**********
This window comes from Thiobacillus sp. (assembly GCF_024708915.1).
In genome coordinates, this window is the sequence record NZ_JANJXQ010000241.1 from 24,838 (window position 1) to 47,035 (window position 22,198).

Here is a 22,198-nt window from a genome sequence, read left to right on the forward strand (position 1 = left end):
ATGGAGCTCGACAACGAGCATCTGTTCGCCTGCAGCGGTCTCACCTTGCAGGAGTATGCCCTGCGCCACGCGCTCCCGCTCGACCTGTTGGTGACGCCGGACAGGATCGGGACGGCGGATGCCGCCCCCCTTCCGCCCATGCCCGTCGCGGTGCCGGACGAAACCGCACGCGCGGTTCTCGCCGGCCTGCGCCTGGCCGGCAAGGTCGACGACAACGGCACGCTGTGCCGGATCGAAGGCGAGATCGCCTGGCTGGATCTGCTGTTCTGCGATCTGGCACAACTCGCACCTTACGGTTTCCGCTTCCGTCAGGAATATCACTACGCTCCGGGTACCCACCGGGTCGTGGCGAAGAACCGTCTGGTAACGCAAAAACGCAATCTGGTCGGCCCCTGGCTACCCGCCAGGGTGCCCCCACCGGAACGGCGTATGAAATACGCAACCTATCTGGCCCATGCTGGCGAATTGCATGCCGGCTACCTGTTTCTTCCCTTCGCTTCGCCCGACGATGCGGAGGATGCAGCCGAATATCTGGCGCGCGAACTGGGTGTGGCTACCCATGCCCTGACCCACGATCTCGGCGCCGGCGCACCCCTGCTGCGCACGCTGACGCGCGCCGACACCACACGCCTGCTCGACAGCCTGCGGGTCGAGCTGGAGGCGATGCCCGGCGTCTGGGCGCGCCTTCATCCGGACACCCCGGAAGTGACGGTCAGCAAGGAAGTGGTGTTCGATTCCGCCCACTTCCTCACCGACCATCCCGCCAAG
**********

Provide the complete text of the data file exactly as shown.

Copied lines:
This window comes from Thiobacillus sp. (assembly GCF_024708915.1).
In genome coordinates, this window is the sequence record NZ_JANJXQ010000241.1 from 24,838 (window position 1) to 47,035 (window position 22,198).

Here is a 22,198-nt window from a genome sequence, read left to right on the forward strand (position 1 = left end):
ATGGAGCTCGACAACGAGCATCTGTTCGCCTGCAGCGGTCTCACCTTGCAGGAGTATGCCCTGCGCCACGCGCTCCCGCTCGACCTGTTGGTGACGCCGGACAGGATCGGGACGGCGGATGCCGCCCCCCTTCCGCCCATGCCCGTCGCGGTGCCGGACGAAACCGCACGCGCGGTTCTCGCCGGCCTGCGCCTGGCCGGCAAGGTCGACGACAACGGCACGCTGTGCCGGATCGAAGGCGAGATCGCCTGGCTGGATCTGCTGTTCTGCGATCTGGCACAACTCGCACCTTACGGTTTCCGCTTCCGTCAGGAATATCACTACGCTCCGGGTACCCACCGGGTCGTGGCGAAGAACCGTCTGGTAACGCAAAAACGCAATCTGGTCGGCCCCTGGCTACCCGCCAGGGTGCCCCCACCGGAACGGCGTATGAAATACGCAACCTATCTGGCCCATGCTGGCGAATTGCATGCCGGCTACCTGTTTCTTCCCTTCGCTTCGCCCGACGATGCGGAGGATGCAGCCGAATATCTGGCGCGCGAACTGGGTGTGGCTACCCATGCCCTGACCCACGATCTCGGCGCCGGCGCACCCCTGCTGCGCACGCTGACGCGCGCCGACACCACACGCCTGCTCGACAGCCTGCGGGTCGAGCTGGAGGCGATGCCCGGCGTCTGGGCGCGCCTTCATCCGGACACCCCGGAAGTGACGGTCAGCAAGGAAGTGGTGTTCGATTCCGCCCACTTCCTCACCGACCATCCCGCCAAG